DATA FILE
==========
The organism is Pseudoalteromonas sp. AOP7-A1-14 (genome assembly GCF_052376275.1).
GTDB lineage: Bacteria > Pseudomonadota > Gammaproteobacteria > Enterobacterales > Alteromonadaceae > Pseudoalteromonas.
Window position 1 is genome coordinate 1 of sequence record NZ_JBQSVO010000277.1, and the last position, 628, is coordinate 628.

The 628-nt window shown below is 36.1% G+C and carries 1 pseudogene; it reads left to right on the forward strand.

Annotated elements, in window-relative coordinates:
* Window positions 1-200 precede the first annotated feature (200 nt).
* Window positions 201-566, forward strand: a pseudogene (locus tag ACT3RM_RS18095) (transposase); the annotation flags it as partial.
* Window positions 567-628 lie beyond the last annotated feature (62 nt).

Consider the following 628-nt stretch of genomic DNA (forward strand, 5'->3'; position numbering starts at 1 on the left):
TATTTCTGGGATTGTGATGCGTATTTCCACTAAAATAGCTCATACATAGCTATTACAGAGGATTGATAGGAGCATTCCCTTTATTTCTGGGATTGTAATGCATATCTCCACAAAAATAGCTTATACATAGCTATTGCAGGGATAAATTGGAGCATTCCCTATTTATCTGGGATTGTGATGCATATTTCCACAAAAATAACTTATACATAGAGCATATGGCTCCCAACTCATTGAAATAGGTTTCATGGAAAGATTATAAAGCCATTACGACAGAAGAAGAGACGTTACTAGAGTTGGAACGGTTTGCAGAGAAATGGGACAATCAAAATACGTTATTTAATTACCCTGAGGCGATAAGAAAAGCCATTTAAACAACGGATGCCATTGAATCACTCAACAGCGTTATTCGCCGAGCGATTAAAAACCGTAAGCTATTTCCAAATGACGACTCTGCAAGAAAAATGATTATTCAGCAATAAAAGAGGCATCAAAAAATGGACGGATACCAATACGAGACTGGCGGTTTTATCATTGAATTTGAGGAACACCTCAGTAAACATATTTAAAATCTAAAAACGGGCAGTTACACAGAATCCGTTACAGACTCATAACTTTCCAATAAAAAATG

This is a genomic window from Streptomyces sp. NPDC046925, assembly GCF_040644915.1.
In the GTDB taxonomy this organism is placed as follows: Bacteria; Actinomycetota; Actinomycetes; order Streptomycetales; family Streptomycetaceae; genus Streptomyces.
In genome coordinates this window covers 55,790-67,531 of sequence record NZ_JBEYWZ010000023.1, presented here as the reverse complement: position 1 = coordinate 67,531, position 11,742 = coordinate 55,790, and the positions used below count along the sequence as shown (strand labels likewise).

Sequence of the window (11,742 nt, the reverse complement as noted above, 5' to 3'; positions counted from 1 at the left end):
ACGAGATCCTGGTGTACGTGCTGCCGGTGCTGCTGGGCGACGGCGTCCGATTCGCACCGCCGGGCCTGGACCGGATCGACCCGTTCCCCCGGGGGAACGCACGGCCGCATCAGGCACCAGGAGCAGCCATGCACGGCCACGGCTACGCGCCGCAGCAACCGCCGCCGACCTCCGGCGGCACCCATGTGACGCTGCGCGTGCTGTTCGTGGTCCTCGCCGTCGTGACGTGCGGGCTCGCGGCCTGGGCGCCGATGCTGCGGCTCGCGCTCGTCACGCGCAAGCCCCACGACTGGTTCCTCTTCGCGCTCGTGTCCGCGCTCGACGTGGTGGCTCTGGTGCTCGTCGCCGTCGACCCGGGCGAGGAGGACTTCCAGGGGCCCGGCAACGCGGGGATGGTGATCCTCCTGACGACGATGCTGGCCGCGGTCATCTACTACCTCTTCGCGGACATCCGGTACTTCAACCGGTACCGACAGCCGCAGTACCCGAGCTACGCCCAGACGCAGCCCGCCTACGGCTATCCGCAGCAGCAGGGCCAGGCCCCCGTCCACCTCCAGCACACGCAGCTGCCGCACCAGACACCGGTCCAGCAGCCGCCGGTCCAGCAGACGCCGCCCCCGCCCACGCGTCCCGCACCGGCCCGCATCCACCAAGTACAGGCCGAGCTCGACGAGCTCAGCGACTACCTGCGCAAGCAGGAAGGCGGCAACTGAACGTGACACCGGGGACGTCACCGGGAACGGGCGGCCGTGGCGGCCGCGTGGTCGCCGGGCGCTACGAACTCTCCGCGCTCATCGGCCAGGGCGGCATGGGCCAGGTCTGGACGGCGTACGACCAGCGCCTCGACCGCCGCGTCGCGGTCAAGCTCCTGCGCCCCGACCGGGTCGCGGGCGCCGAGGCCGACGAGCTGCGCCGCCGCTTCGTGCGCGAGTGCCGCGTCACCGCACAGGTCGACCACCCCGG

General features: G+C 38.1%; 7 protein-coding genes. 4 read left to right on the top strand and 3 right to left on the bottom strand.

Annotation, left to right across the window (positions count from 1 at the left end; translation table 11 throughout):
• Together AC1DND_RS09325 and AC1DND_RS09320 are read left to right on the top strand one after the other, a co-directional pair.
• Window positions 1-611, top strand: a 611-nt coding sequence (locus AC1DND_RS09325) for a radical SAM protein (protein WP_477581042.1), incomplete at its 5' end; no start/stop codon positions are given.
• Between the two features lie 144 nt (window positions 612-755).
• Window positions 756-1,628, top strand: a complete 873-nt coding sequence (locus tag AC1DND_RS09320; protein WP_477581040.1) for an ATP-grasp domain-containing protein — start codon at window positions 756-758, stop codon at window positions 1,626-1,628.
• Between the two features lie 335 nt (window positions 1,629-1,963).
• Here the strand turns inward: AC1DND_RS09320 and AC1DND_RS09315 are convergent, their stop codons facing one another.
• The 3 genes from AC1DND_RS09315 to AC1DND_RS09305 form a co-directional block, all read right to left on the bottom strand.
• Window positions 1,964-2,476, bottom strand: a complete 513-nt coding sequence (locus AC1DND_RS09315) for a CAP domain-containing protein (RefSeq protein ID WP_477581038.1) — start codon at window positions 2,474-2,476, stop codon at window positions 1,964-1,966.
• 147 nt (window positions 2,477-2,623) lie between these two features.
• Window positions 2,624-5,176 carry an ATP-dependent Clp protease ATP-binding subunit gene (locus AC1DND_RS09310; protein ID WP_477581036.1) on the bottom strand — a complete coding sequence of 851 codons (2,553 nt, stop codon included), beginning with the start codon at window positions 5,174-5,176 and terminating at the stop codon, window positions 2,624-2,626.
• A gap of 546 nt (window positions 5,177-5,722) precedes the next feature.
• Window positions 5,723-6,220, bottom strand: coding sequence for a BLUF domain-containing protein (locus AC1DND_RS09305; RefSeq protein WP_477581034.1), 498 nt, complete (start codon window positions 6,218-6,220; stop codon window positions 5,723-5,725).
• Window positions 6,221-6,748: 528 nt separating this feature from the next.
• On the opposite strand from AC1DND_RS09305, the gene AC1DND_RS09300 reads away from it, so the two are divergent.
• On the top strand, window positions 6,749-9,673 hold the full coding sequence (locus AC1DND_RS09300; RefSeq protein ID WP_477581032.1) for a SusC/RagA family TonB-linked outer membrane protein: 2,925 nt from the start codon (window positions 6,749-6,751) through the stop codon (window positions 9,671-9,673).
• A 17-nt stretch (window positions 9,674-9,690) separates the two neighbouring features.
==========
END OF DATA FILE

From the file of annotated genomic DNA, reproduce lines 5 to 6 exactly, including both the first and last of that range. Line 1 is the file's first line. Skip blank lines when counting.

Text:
Annotated elements, in window-relative coordinates:
* Window positions 1-200 precede the first annotated feature (200 nt).